We denied ourselves many things in leading boycotts and isolation of the Apartheid regime. We opened our doors to the African National Congress (ANC) and Pan African Congress (PAC) among the other groups ranged against the Apartheid regime.

When Mandela was eventually freed, he made a historic visit to Nigeria with his then wife, Winnie, to show his gratitude. Again, we threw our doors open to South Africa businesses and allowed them to gorge fat on our enormous bread basket.

You name them - DSTV, MTN - etc. But unfortunately, for every good turn Nigeria has extended to South Africa we have gotten nothing but bitter rewards.

DSTV's charges are over the roof and MTN is manly interested in maintaining its market leadership and jumbo profits in this country, rather than quality services.

The South Africans have not reciprocated our goodwill even on the economic front. For more than ten years we have signed series of protocols with South Africa, which have gone without being implemented. This has made it difficult for Nigerian businesses to thrive in South Africa the same way that South Africa businesses have done in Nigeria.

It was not until the recent state visit of our President, Umar Yar' Adua in the wake of the xenophobic attacks on immigrants (including Nigerians) by South African hoodlums, that Dr. Thabo Mbeki (the South African President who was among those that took shelter in Nigeria during the Apartheid regime) promised to start implementing the agreements.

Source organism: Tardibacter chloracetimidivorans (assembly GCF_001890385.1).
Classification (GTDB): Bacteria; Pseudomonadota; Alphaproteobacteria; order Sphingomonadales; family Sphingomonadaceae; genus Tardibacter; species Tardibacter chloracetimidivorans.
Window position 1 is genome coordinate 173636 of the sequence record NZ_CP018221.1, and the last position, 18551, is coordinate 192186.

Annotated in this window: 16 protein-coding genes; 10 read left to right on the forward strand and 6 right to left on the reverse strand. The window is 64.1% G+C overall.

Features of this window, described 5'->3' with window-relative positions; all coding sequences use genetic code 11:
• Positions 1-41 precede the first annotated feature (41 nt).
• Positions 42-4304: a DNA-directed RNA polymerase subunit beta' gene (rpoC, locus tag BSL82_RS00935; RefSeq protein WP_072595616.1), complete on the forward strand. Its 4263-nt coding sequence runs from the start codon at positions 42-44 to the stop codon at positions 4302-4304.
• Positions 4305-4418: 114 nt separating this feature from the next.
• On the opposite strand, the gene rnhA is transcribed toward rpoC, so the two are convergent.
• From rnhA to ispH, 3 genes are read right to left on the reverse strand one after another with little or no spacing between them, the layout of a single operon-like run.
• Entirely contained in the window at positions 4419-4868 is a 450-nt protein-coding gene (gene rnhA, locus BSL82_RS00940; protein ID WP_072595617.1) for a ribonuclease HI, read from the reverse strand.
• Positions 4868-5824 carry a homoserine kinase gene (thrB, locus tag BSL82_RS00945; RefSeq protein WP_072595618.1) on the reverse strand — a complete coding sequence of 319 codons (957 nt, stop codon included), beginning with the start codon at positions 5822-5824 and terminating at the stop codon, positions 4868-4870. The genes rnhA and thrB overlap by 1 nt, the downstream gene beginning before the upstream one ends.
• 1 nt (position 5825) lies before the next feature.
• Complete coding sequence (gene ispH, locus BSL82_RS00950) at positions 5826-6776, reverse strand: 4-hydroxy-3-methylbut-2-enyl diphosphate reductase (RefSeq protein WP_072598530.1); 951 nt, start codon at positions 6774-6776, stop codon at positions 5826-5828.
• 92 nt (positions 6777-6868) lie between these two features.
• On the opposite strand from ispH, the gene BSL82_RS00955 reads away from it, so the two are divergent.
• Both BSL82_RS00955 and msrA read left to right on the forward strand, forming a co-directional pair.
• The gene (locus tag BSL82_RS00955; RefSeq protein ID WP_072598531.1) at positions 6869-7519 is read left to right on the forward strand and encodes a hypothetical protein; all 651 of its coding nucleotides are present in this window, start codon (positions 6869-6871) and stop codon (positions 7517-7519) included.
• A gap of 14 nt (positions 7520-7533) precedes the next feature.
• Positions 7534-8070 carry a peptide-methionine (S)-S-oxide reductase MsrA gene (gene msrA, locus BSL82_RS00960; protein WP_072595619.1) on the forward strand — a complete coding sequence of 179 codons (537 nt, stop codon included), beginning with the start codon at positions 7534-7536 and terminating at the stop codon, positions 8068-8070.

South African ingratitude and hostility to Nigerians visiting their country had manifested in many ways for a long time.

Does it not occur to the South African government that if Nigerian businesses thrive in their country it is their citizens that will benefit from the job creation that will ensue from it? The xenophobic attacks were simply the latest climax.

For years, we have had reports of South Africa thieves specifically targeting Nigerian travellers in their country. South African cops are fond of making illegal extra bucks from Nigerians trying to make a living in their country.

When Sonny Okosuns sang "fire in Soweto, burning all my people", hardly did he imagine that one day in a free South Africa, his people, Nigerians, would come under attack by black South Africans! This brings us back to our opening matter of whether something is wrong somewhere with the Black Man.

The attitude the South Africans are exhibiting was noticed among the Liberians and Sierra Leonians. Shortly after the civil wars in those countries, Nigerians became victims of amputations and killings despite the military and financial sacrifices of our government and people to restore peace in those countries.

CERTAINLY, other African countries have shown Nigeria a lot of ingratitude for our efforts to help them out of their problems. Perhaps the major problem with the black person is his short memory and lack of value for the right things.

South Africans should never be the ones associated with hostile attitude to Nigerians. We are their liberators. Nigeria is the home where all Africans run to when they are whipped by outsiders. We are the heart of Africa.

We hold the future of Africa, just as we occupy the centerpiece of her today and recent past. South Africans should be coming on pilgrimage to Nigeria.

South Africa should have invited the likes of Sonny Okosuns to give him their national award for mobilising Africans to support their struggle against Apartheid. South African leaders and people have shown to Nigeria that they are ingrates.

Meanwhile, let me urge Nigerians in South Africa to remain united and law-abiding. They can form vigilante groups and defend themselves just as non-indigenes have learned to survive against the hostility of Islamic extremists in Kano.

May I also advise the government and people of South Africa that a person who lives in a glass house does not throw stones. We in Nigeria also have the capacity extract reprisals against South African interests which are within easy reach.

As we say in Igbo, "let no one play with the tiger's tail, whether it is dead or alive"!